A perfect, flaky circle
When it comes to pie, it’s all about ratios
Back before I knew better, I mixed pie dough with my bare hands. I loved the feeling of squishing the butter into the flour. But all the dough that stuck to my fingers got everywhere except in the crust. Since then, I’ve learned better pie crust techniques from others’ experiences, and it shows. Now the only mess my pies make is on my plate, when I eat them. As with any education, I have learned as much from discussions with fellow experimenters as I have from cookbooks.
Baking, more than many culinary realms, is a science. It is an often exacting process, in which using a less-than-sparkling clean bowl, failing to check a timer or incorrectly measuring ingredients can result in a wimpy merengue, a fallen soufflé or brownies that just won’t cook all the way through. But when it comes to pie crusts, science seems to take a back seat to tradition and preference. Should you use sugar? Should you use cold water or warm water? Should you add vinegar? Should you use butter, lard or shortening? Should you pre-bake your crust? What about adding vodka? Why would you even do that?!
If you’re thinking that this all sounds too complicated and it might be better just to buy a pre-made crust, do not be deterred. Emily Elsen, co-founder of Four & Twenty Blackbirds pie shop in Gowanus, Brooklyn, says that the reward of homemade crust is worth the effort. And besides, none of the pre-made crusts she’s tried have come close to the quality of homemade. “Don’t be afraid. It’s not that hard,” says Elsen. “There’s something magical about making pie and people being like, ‘What? You made this?’” So while the possibilities may be endless, you only need to know the basics to make a great crust.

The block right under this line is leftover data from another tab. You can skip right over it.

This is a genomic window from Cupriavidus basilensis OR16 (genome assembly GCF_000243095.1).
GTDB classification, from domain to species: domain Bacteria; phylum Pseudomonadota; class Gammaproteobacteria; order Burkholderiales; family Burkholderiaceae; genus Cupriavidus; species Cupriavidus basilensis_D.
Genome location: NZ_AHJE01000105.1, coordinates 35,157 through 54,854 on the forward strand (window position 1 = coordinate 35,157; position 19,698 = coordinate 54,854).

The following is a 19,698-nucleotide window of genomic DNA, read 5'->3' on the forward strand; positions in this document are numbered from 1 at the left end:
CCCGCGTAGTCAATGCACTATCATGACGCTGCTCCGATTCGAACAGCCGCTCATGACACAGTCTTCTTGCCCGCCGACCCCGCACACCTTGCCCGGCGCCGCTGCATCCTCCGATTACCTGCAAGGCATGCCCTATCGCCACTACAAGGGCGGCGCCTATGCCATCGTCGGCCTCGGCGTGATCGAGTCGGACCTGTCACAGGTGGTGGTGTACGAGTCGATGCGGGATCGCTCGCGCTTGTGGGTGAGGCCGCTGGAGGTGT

Let’s start on the ground floor. Most of us can agree that a pie crust consists of flour, salt, some kind of moisture and some kind of fat. But that might be all that we agree on. My granny, Lillian Hess, uses a recipe that falls on the simple end of the ingredient spectrum. She deploys flour, vegetable shortening, salt and water. That’s it. You can use nearly any fat you want — butter, lard, olive oil and even coconut oil — with any number of variations on dry ingredients (like sugar) and liquids (like apple cider vinegar). But the alchemy of pie crust lies in proper handling. My granny may not use a fancy recipe, but with proper preparation, she transmutes these most basic of ingredients into a golden, perfectly crispy crust for some of my favorite pies.
The secret is twofold: add just enough water to make the dough cohesive, and don’t overwork the dough. My granny mixes her dough with a fork, which is similar to Elsen’s recommendation of using a handheld pastry blender. Both achieve the same objective — blending flour with your chosen fat until the dough is workable but not overly handled. The dough should not be uniform in texture, but like cornmeal with little chunks of butter, says Elsen. “When you use a food processor, people tend to overblend.”
Now that we know how to properly blend our dough, let’s talk ingredients — the most contentious realm of pie-making. Whereas my grandmother has always used shortening, Elsen prefers butter, specifically the European style with 80 percent or more fat content. She says the higher fat content lends to a flakier crust. I typically use whatever store-brand butter I have in the fridge, so after talking to Elsen, I began to wonder whether I should be using European butter. As it turns out, a comparison in Cook’s Illustrated found that the “clean dairy” flavor of Land O’Lakes unsalted sweet butter was nearly as good as their top-rated brand, Plugrá, a European variety, but costs only half as much. I’ve always been satisfied with the consistency of my pie crusts, so I think for now, I’ll stick with butter. The fact that it’s a fat is the key, so experiment until you find what you like.